People who fear social judgment miss out on much of life. Across the room they see what could be the person of their dreams, but they don’t approach because of what a roomful of strangers might think if they are rejected. By caring what these strangers think, they are allowing people they’ll never see again to control their behavior.
Fear of social judgment also makes people think small. Accomplishing anything big is going to annoy some people, who will try to deter you. To really have an impact, you can’t let them get in your way.
Why are we so concerned about what others think of us? As with so much else, we inherited this trait from our ancestors. The ancient world that shaped our genes was one of small hunter-gatherer tribes. Everyone in the tribe knew each other and built their lives together. Survival and reproduction were all that mattered, so people did whatever it took to stay alive and get the best mates they could. Status was pursued, authority was revered, and group cohesion trumped individuality, so fitting in and being liked were essential.
In such a world, as we evolved, obsessing over every word and act was justified. Those who said or did the wrong thing could be ostracized from the group, which would be disastrous. Dreading public speaking, seeking approval from those with status, and tending to go along with the crowd are all ancestral relics.
These innate tendencies that served our ancestors so well do not serve us in our modern world. You can choose what tribes to belong to, and what roles to play in each. If you mess up with one group, it rarely affects your status in others. And you have far more potential romantic partners to choose from now than your ancestors did, and if you are rejected by one it rarely affects your chances with others.
More importantly, while your brain is wired for survival and reproduction, you can choose to focus on other priorities. Survival is easy now, and reproduction is just one part of a well-lived life, to be weighed in the balance with other things you may choose to value, like happiness, meaning, beauty, or justice. Focusing on other values may help you worry less about what other people think.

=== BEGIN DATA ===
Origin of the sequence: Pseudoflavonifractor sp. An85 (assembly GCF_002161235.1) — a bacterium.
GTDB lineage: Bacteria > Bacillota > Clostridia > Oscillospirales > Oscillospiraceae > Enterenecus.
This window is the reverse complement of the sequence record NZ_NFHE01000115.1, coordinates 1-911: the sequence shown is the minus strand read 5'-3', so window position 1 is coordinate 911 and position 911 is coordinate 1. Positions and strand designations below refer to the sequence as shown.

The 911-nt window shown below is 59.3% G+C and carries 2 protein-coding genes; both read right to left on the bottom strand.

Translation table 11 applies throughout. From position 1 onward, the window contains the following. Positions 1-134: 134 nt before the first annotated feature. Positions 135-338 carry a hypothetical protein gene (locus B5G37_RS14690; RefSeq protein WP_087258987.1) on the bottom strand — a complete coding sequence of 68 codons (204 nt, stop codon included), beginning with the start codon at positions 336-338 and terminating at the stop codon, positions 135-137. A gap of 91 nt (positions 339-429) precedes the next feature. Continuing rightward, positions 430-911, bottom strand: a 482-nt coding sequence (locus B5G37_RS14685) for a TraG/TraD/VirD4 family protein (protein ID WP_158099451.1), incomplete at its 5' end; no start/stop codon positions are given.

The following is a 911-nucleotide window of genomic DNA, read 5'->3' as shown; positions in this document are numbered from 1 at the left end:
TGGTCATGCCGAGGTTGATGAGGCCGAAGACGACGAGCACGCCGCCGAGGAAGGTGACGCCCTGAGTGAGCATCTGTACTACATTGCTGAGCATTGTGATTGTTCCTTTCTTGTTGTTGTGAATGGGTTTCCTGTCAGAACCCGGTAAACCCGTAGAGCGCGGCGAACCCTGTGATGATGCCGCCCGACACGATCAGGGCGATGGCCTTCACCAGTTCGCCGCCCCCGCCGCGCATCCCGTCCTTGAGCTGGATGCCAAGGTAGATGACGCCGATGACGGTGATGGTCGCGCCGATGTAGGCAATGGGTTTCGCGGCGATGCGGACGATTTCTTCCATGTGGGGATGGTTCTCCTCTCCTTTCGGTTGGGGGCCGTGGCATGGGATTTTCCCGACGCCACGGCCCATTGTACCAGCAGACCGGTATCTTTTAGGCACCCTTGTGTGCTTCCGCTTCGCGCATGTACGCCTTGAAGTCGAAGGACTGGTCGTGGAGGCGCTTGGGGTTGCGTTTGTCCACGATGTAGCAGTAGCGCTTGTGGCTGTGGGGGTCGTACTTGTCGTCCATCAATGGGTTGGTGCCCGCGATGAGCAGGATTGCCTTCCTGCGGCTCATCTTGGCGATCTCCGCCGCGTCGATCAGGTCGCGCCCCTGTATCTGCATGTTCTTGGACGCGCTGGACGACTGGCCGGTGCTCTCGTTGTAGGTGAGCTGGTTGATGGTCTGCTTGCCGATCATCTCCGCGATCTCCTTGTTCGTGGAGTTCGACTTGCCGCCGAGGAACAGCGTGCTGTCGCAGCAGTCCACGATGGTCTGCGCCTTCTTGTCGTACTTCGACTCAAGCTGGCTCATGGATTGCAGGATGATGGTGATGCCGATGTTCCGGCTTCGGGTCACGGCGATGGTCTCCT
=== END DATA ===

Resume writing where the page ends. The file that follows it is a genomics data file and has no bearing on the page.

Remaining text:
When you stop trying to impress others, you can express your true self more fully and connect with people, more genuinely, openly, intimately. The less time and energy you spend on image management, on making your life presentable to others, the more time you can spend on things that really matter.
How can you stop worrying about what people think of you?
- Bring awareness to how your decisions are currently affected by what others will think of you.
- Be unswayed by social pressure, unaffected by criticism, immune to embarrassment. And take fewer things personally. We are biased toward sensitivity to criticism, insult, and rejection. And when these biases affect our behavior, we cede our power to others.
- Don’t look to others for guidance on how to behave. And don’t wait for permission from others. It’s easier to get forgiveness than permission.
- Don’t be needy. If you don’t need anything, you don’t have a reason to try to impress people.
- Be authentic. Have the courage to allow people to see the real you. Be willing to be judged, and even encourage it. It’s good for self-knowledge and for developing thick skin. As you become and express your best self, others will think great things about you, and the few that don’t won’t matter anyway. If all this is too extreme for you, start by taking small steps. Expect it to be hard, and show yourself some compassion; you are swimming against ancient currents thousands of generations old. Rather than not caring at all what others think of you, start by just caring less. Be open to what they think and feel, and consider their opinions, but decide for yourself how to act. Care what the important people in your life think, but only those whose opinions you value.
Strangers should not get a vote in how you live your life.
Here are a couple of activities for you try:
- For each decision you make today, consciously observe whether you’re factoring in what others will think, and whether it benefits you to do this.
- Be ridiculous: allow yourself to be ridiculed. Break a few small unwritten rules of social etiquette in the company of strangers, and watch how they react.